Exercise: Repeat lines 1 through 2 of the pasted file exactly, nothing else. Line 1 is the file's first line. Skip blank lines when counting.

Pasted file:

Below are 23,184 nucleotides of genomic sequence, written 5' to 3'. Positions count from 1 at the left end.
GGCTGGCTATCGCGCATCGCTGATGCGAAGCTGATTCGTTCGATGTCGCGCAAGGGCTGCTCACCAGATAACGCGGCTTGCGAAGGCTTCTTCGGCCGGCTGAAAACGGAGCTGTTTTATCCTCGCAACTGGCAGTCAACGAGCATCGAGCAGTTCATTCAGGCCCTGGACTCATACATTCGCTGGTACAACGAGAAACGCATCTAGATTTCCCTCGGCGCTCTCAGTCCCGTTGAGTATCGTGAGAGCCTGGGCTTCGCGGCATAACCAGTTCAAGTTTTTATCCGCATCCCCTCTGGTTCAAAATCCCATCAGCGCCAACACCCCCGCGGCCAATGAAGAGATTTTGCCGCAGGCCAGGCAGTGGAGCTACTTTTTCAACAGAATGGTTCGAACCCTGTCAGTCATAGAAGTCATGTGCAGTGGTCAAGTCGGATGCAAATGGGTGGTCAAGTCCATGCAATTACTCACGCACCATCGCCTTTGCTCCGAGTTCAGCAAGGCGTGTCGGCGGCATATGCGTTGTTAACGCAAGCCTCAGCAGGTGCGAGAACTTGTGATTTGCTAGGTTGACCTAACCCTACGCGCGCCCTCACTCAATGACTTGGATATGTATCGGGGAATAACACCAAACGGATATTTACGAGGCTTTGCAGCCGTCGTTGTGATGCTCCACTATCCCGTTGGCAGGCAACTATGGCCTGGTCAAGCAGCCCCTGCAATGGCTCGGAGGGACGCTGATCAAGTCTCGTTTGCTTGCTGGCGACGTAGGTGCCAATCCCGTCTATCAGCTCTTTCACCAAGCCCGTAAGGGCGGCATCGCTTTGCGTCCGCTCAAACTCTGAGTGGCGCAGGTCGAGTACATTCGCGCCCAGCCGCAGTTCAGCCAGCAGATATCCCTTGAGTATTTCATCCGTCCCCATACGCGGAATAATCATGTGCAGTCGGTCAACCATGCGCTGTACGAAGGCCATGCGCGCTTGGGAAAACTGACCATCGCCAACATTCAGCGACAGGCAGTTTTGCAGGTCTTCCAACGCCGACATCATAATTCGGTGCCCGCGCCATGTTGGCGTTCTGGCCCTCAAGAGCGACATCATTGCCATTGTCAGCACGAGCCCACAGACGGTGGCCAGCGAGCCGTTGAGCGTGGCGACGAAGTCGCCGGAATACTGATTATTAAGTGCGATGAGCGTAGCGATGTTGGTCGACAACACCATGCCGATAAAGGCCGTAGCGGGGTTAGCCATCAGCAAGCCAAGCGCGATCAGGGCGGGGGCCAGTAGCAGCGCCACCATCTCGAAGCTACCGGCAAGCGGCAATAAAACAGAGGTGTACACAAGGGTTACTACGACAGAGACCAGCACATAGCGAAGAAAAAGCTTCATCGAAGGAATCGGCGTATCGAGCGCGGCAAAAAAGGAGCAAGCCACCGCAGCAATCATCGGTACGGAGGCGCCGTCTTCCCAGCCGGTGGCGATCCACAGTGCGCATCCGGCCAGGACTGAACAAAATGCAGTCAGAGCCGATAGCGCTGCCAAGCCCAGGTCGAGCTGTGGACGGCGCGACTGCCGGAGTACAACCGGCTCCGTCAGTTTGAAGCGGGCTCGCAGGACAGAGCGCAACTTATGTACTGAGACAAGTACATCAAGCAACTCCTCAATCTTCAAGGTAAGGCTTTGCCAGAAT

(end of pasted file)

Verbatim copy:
Below are 23,184 nucleotides of genomic sequence, written 5' to 3'. Positions count from 1 at the left end.
GGCTGGCTATCGCGCATCGCTGATGCGAAGCTGATTCGTTCGATGTCGCGCAAGGGCTGCTCACCAGATAACGCGGCTTGCGAAGGCTTCTTCGGCCGGCTGAAAACGGAGCTGTTTTATCCTCGCAACTGGCAGTCAACGAGCATCGAGCAGTTCATTCAGGCCCTGGACTCATACATTCGCTGGTACAACGAGAAACGCATCTAGATTTCCCTCGGCGCTCTCAGTCCCGTTGAGTATCGTGAGAGCCTGGGCTTCGCGGCATAACCAGTTCAAGTTTTTATCCGCATCCCCTCTGGTTCAAAATCCCATCAGCGCCAACACCCCCGCGGCCAATGAAGAGATTTTGCCGCAGGCCAGGCAGTGGAGCTACTTTTTCAACAGAATGGTTCGAACCCTGTCAGTCATAGAAGTCATGTGCAGTGGTCAAGTCGGATGCAAATGGGTGGTCAAGTCCATGCAATTACTCACGCACCATCGCCTTTGCTCCGAGTTCAGCAAGGCGTGTCGGCGGCATATGCGTTGTTAACGCAAGCCTCAGCAGGTGCGAGAACTTGTGATTTGCTAGGTTGACCTAACCCTACGCGCGCCCTCACTCAATGACTTGGATATGTATCGGGGAATAACACCAAACGGATATTTACGAGGCTTTGCAGCCGTCGTTGTGATGCTCCACTATCCCGTTGGCAGGCAACTATGGCCTGGTCAAGCAGCCCCTGCAATGGCTCGGAGGGACGCTGATCAAGTCTCGTTTGCTTGCTGGCGACGTAGGTGCCAATCCCGTCTATCAGCTCTTTCACCAAGCCCGTAAGGGCGGCATCGCTTTGCGTCCGCTCAAACTCTGAGTGGCGCAGGTCGAGTACATTCGCGCCCAGCCGCAGTTCAGCCAGCAGATATCCCTTGAGTATTTCATCCGTCCCCATACGCGGAATAATCATGTGCAGTCGGTCAACCATGCGCTGTACGAAGGCCATGCGCGCTTGGGAAAACTGACCATCGCCAACATTCAGCGACAGGCAGTTTTGCAGGTCTTCCAACGCCGACATCATAATTCGGTGCCCGCGCCATGTTGGCGTTCTGGCCCTCAAGAGCGACATCATTGCCATTGTCAGCACGAGCCCACAGACGGTGGCCAGCGAGCCGTTGAGCGTGGCGACGAAGTCGCCGGAATACTGATTATTAAGTGCGATGAGCGTAGCGATGTTGGTCGACAACACCATGCCGATAAAGGCCGTAGCGGGGTTAGCCATCAGCAAGCCAAGCGCGATCAGGGCGGGGGCCAGTAGCAGCGCCACCATCTCGAAGCTACCGGCAAGCGGCAATAAAACAGAGGTGTACACAAGGGTTACTACGACAGAGACCAGCACATAGCGAAGAAAAAGCTTCATCGAAGGAATCGGCGTATCGAGCGCGGCAAAAAAGGAGCAAGCCACCGCAGCAATCATCGGTACGGAGGCGCCGTCTTCCCAGCCGGTGGCGATCCACAGTGCGCATCCGGCCAGGACTGAACAAAATGCAGTCAGAGCCGATAGCGCTGCCAAGCCCAGGTCGAGCTGTGGACGGCGCGACTGCCGGAGTACAACCGGCTCCGTCAGTTTGAAGCGGGCTCGCAGGACAGAGCGCAACTTATGTACTGAGACAAGTACATCAAGCAACTCCTCAATCTTCAAGGTAAGGCTTTGCCAGAAT